Thursday, August 31, 2006

The Process

Being the sort of guy who likes to understand how everything works (yes, I'm an engineer) I started the process by reading the Oregon State Constitution, the state statute governing elections (ORS249), and the Hood River City Code. I found that I would need 20 valid signatures of registered city voters by 72 hours before the filing deadline of August 29 to get my name on the November ballot. I also found that there can be a $150,000 fine for lying on my filing forms, and that no one in Oregon may serve in public office if they have challenged anyone to a duel. I managed to get the forms and petition signatures together without lying or dueling, and the City and County have verified the "adequacy" of my submissions-- so the race is on!

We have six City Councilors and a Mayor-- three of the Councilors and the Mayor are up for election this November. This race is non-partisan, so there is no primary election. My name will appear on the November ballot along with three incumbents in a "vote for any 3" format. Top three vote counts take the seat. The three incumbents would have been uncontested without me in the race, so I suspect they are not thrilled to see me. But I'll add that the two I've spoken with have been very gracious in welcoming me.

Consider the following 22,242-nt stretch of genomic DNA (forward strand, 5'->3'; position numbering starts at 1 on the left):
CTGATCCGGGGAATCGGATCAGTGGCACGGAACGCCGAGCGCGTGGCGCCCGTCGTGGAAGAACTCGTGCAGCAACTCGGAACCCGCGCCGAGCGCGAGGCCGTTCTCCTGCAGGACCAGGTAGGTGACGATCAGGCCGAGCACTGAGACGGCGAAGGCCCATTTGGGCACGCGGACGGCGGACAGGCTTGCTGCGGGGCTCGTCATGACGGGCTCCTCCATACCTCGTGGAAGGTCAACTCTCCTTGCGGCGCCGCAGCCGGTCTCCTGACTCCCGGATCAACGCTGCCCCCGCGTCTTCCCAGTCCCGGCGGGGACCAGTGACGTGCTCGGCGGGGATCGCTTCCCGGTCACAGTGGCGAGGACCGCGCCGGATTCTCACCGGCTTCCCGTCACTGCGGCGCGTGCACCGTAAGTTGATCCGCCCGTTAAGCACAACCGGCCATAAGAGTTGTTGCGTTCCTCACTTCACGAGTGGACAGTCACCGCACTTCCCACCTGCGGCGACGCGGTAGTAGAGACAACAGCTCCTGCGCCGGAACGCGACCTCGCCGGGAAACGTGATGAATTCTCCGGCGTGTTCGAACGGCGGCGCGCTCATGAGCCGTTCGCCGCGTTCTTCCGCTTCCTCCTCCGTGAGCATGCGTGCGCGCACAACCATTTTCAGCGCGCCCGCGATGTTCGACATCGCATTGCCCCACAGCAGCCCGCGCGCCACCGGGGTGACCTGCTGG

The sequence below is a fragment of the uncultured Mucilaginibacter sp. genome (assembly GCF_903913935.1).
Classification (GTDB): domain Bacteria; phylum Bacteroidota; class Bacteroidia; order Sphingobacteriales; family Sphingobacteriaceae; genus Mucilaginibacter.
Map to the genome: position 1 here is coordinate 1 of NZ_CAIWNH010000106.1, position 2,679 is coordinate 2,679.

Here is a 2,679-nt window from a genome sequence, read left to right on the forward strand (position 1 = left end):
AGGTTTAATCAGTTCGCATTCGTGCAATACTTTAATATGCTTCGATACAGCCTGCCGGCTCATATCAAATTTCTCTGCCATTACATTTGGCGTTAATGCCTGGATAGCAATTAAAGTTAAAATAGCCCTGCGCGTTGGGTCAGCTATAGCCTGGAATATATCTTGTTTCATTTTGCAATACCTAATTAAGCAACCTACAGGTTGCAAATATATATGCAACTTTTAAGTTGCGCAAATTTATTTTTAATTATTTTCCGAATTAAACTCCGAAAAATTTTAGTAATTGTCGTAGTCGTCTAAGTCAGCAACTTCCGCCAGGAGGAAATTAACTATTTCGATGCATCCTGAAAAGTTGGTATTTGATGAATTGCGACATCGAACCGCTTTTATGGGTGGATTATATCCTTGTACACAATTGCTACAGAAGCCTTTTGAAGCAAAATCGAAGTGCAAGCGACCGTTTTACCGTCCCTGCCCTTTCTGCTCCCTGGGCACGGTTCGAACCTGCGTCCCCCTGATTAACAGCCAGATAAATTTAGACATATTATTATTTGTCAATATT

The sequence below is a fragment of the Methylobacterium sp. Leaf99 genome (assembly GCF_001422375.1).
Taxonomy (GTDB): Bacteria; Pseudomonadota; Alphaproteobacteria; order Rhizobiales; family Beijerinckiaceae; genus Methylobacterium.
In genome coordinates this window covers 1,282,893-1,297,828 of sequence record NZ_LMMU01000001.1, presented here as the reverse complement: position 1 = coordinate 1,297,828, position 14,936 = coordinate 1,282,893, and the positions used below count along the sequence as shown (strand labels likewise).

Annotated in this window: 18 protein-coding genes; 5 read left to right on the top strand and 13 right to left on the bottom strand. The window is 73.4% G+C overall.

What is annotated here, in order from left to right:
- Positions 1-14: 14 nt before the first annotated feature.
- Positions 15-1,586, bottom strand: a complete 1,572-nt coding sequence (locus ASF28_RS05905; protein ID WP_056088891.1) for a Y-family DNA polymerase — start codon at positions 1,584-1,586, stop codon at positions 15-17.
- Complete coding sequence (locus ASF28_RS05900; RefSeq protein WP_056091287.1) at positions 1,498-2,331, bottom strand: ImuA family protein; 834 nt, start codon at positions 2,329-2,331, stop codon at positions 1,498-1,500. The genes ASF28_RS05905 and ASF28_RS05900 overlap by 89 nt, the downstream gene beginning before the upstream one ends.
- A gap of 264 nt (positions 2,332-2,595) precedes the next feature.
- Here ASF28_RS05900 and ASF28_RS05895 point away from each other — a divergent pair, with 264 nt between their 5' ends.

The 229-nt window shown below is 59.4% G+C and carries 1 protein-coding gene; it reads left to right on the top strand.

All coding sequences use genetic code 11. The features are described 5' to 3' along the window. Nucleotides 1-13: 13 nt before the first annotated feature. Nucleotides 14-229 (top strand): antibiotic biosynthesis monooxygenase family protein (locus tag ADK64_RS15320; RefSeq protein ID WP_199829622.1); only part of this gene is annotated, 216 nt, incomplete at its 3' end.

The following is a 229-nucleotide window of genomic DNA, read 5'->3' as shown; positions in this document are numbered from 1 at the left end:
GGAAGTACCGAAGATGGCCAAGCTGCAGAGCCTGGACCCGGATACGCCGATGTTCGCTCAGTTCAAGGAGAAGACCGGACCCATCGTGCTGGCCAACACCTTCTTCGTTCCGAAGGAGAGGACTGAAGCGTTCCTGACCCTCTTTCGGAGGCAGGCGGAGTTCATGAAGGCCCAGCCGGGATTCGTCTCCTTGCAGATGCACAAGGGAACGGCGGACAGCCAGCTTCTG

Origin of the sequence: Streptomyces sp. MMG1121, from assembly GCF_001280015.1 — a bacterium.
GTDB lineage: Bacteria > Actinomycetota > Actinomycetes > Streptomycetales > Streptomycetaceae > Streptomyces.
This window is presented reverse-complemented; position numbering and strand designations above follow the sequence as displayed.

Just by filing I've guaranteed there will actually be some discussion of local issues. The race will get some newspaper coverage, and we'll have a candidates' forum. Democracy lives!

Hood River has about 3200 registered voters in 3000 homes, which means politics here is largely a door-to-door operation. I figure I will need between 900 and 1200 votes to win a seat, depending on turnout. This is a small town and I know a lot of people, but not that many! My opponents have their names in the paper every month or so because of their Council roles, so I really need to focus on name recognition. That means overcoming my shyness and introducing myself to a lot of strangers, as well as putting up lawn signs and passing out leaflets.

In Oregon any campaign which spends over $300 needs to form an official campaign committee and do regular filings with the state. That's a big motivation to run my campaign on a shoe string budget. Printing leaflets and signs for <$300 will be a challenge. Note to state legislators-- this limit needs to be updated just a bit. Note to political junkies-- I promise to get into the local issues in detail, but there's just a little more intro I need to do.


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